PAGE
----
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Antonie Van Leeuwenhoek. 2019 Jun 27. doi: 10.1007/s10482-019-01293-5. [Epub ahead of print]

Streptococcus castoreus, an uncommon group A Streptococcus in beavers.

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Department of Wildlife Diseases, Leibniz Institute for Zoo and Wildlife Research, Alfred-Kowalke-Str. 17, 10315, Berlin, Germany.
Chemical and Veterinary Investigations Office Stuttgart, Schaflandstraße 3/2, 70736, Fellbach, Germany.
Department of Medicine and Infectious Diseases, Faculty of Veterinary Medicine, Cairo University, Giza Square, 12211, Egypt.
Hessian State Laboratory (LHL), Schubertstr. 60, 35392, Giessen, Germany.
Institute of Hygiene and Infectious Diseases of Animals, Justus Liebig University Giessen, Frankfurter Str. 85-89, 35392, Giessen, Germany.
Institute of Applied Microbiology, Justus Liebig University Giessen, Heinrich-Buff-Ring 26, 35392, Giessen, Germany.
German National Reference Center for Streptococci, Department of Medical Microbiology, University Hospital RWTH Aachen, Pauwelsstraße 30, 52074, Aachen, Germany.
Landeslabor Berlin-Brandenburg, Gerhard-Neumann-Straße 2, 15236, Frankfurt (Oder), Germany.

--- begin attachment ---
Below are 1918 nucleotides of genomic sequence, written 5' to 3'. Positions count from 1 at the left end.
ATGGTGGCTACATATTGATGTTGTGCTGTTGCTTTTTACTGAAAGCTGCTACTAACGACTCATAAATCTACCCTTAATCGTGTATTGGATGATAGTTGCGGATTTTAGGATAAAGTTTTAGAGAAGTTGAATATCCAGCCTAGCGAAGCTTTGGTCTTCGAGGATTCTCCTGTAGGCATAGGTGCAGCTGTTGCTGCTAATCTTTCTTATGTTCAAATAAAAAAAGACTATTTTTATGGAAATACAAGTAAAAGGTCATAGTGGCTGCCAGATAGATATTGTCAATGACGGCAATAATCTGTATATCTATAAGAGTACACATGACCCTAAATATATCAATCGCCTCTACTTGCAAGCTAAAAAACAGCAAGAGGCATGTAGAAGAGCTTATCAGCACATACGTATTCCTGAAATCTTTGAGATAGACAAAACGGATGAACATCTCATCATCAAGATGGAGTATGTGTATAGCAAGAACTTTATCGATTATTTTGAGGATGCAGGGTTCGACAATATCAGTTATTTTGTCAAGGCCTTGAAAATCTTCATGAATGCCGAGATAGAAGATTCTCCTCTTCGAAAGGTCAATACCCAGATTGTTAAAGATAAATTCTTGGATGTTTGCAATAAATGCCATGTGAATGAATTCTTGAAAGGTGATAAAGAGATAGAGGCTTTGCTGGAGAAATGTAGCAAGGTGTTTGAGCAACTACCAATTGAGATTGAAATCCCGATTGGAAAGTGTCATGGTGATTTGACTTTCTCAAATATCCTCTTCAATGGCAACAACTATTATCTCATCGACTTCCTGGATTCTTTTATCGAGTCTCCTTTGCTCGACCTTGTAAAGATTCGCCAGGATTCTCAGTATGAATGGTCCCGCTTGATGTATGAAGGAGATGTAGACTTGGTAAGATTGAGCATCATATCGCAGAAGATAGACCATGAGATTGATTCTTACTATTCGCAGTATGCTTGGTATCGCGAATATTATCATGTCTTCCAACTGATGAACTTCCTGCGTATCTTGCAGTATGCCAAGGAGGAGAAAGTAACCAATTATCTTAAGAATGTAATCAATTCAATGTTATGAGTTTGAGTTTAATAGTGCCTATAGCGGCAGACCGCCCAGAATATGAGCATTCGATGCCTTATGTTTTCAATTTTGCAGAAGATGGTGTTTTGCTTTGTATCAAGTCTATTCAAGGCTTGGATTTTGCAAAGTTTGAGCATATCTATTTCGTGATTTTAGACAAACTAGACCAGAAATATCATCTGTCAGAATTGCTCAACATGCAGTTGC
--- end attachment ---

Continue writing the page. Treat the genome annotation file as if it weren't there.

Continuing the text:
Wilhelma - Zoological and Botanical Gardens, Wilhelma 13, 70342, Stuttgart, Germany.
Bavarian Health and Food Safety Authority, Veterinärstr. 2, 85764, Oberschleißheim, Germany.


Streptococcus castoreus is a rarely encountered beta-haemolytic group A Streptococcus with high tropism for the beaver as host. Based on 27 field isolates under study, evidence strongly suggests that S. castoreus behaves as an opportunistic pathogen in beavers. Although it belongs to the resident mucosal microbiota, this Streptococcus species is associated with purulent lesions in diseased animals. With few exceptions, isolates proved to be highly similar in a panel of phenotypic (including biochemistry, resistance pattern, MALDI-TOF mass spectrometry and Fourier transform-infrared spectroscopy) and classic molecular (16S rRNA and sodA gene) analyses, and thus did not show any specific pattern according to host species or spatio-temporal origin. Conversely, S. castoreus isolates were differentiated into a multitude of pulsed-field gel electrophoresis 'pulsotypes' that did not seem to reflect true epidemiologic lineages. In contrast, single reactions of genomic fingerprinting using BOX-, (GTG)5- and RAPD-PCRs revealed at least subclusters with respect to host species, geographic origin or year, and confirmed the co-colonization of individuals with more than one isolate. In addition to isolates from free-ranging Eurasian beavers (Castor fiber), this study includes S. castoreus from captive North American beavers (Castor canadensis) for the first time.


Bacteria; Beaver; Beta-haemolytic streptococci; Castor; Lancefield group A; MALDI-TOF MS; Pyogenic group


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